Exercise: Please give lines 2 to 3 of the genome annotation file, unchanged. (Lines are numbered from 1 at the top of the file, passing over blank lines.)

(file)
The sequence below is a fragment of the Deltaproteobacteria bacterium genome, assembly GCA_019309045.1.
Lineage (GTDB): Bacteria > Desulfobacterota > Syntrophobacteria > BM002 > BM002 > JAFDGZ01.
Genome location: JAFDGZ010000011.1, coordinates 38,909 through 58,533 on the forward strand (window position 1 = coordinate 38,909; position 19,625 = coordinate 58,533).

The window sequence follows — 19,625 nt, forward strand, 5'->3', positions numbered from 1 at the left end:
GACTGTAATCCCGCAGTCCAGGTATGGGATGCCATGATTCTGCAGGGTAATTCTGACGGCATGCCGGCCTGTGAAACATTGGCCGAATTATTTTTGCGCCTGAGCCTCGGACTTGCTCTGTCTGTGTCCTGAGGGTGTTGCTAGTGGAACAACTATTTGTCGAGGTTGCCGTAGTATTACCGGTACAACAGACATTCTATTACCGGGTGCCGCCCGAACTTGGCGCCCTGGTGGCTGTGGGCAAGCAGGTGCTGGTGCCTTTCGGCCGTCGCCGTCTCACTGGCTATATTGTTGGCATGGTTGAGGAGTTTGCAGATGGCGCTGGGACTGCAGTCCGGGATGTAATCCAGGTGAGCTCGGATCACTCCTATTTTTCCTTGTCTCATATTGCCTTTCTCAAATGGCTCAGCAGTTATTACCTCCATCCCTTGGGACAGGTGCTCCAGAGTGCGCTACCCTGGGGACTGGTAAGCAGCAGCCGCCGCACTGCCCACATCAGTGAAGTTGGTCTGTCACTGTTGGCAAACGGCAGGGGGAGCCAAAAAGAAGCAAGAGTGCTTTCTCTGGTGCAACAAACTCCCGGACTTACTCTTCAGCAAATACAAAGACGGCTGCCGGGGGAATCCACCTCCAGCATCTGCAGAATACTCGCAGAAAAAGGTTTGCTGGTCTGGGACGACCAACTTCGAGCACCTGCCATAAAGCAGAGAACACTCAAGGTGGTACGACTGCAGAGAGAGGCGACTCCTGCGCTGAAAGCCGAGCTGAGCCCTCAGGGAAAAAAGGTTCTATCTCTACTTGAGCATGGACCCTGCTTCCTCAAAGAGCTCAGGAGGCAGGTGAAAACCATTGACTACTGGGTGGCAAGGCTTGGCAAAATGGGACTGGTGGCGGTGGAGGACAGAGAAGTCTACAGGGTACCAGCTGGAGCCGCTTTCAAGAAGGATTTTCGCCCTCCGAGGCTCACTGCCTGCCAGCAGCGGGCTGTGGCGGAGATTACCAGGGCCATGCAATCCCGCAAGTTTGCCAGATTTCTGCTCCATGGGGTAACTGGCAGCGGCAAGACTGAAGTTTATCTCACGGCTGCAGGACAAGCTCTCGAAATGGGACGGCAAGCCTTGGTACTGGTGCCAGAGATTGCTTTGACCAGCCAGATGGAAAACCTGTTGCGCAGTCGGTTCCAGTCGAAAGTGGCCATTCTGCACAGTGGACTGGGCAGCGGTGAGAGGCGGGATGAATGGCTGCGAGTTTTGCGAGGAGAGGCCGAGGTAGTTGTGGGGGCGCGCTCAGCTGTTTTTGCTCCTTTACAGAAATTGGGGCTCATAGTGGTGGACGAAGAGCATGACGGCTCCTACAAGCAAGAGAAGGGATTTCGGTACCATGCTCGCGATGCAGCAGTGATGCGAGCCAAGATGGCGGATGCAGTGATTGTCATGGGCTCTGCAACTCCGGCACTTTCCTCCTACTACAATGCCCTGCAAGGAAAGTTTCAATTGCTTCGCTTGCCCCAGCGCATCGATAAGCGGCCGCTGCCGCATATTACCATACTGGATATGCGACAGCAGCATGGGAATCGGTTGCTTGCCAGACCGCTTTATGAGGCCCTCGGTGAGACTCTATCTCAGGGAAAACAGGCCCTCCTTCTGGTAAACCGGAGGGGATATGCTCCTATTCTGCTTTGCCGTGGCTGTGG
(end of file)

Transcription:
Lineage (GTDB): Bacteria > Desulfobacterota > Syntrophobacteria > BM002 > BM002 > JAFDGZ01.
Genome location: JAFDGZ010000011.1, coordinates 38,909 through 58,533 on the forward strand (window position 1 = coordinate 38,909; position 19,625 = coordinate 58,533).